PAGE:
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I'm currently busy translating an old union pension form for a Retired Taiwanese schoolteacher.

One of the fillable note sections in the pension lists the number "56" using checking characters (伍拾陆), followed by the classifier "个基数“ (literally "Cardinal Digit").

Next in the note section is this phrase: "领取眷口数一大口。”

My current interpretation is that "Cardinal 56" is a stipulation in the union pension that allows a retired teacher to receive financial support for their single dependent.

Is this interpretation correct? Furthermore, what do the words "基数“ and "大口" usually refer to in Taiwanese financial language?

  • I'm not a Taiwanese, and I am not familiar with pension things. Below are all based on my guess. – thinwa Apr 12 '18 at 9:42
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    "眷" could be short for "家眷"(family member), "眷口数" means "家眷人口数量"(family member count). "一大口" means "一个大人人口(份额)" (one adult quota) . – thinwa Apr 12 '18 at 9:49
  • Thank you for the reply and your interpretation of the abbreviations! – Coleman Gailloreto Apr 26 '18 at 21:33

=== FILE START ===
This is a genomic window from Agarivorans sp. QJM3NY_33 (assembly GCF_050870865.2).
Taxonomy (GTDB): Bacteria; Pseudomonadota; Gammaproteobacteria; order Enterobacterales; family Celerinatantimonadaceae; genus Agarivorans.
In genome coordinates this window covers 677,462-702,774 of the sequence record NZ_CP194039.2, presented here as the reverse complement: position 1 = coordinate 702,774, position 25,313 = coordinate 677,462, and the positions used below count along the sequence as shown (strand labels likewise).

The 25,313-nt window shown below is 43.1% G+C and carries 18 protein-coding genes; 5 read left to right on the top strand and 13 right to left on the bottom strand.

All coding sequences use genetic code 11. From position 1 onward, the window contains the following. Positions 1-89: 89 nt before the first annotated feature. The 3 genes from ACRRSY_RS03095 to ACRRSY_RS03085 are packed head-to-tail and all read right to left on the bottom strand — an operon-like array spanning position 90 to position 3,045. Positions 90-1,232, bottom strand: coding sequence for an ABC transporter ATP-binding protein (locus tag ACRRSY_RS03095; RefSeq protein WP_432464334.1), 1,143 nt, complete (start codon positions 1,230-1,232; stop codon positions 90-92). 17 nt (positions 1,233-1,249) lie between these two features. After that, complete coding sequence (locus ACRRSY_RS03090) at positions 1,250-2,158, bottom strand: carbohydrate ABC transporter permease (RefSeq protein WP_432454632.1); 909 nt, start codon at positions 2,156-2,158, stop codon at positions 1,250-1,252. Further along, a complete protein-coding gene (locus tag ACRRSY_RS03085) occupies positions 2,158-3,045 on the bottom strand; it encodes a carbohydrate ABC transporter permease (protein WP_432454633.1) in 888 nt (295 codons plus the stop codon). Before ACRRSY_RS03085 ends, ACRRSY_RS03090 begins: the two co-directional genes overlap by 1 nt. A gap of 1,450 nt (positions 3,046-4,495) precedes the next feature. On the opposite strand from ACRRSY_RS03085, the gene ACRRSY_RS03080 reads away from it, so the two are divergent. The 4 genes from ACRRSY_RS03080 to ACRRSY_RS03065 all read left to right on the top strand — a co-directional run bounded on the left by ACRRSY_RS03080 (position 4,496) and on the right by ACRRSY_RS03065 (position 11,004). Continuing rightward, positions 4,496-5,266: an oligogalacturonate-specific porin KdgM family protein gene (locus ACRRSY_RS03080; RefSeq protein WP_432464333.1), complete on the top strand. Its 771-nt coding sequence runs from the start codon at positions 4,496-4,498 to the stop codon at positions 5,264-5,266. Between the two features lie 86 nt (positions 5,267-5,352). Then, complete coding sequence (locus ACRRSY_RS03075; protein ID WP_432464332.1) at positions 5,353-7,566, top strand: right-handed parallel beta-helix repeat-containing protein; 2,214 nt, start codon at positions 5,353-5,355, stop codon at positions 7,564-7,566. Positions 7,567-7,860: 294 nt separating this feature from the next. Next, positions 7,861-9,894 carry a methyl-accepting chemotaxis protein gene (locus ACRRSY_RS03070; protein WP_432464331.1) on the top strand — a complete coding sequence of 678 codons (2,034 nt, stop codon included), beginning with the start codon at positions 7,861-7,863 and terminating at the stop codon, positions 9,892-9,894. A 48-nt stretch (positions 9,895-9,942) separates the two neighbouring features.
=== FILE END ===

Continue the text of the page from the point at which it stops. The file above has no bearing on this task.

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In the pension form, 基數 means the average monthly salary when he/she applied for retirement. So if the salary was 100 and his/her 個基數 is 56, then the total amount of pension would be 100*56=5600.

For the meaning of 大口, please refer to @thinwa 's interpretation. Just one minor correction, 大口 considers people aged 11 or over.

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基数 usually means “basis number”, not "cardinal number".

Actually, 基数 is hardly ever used to mean "cardinal number", unless it is used as a jargon in English grammar lessons.

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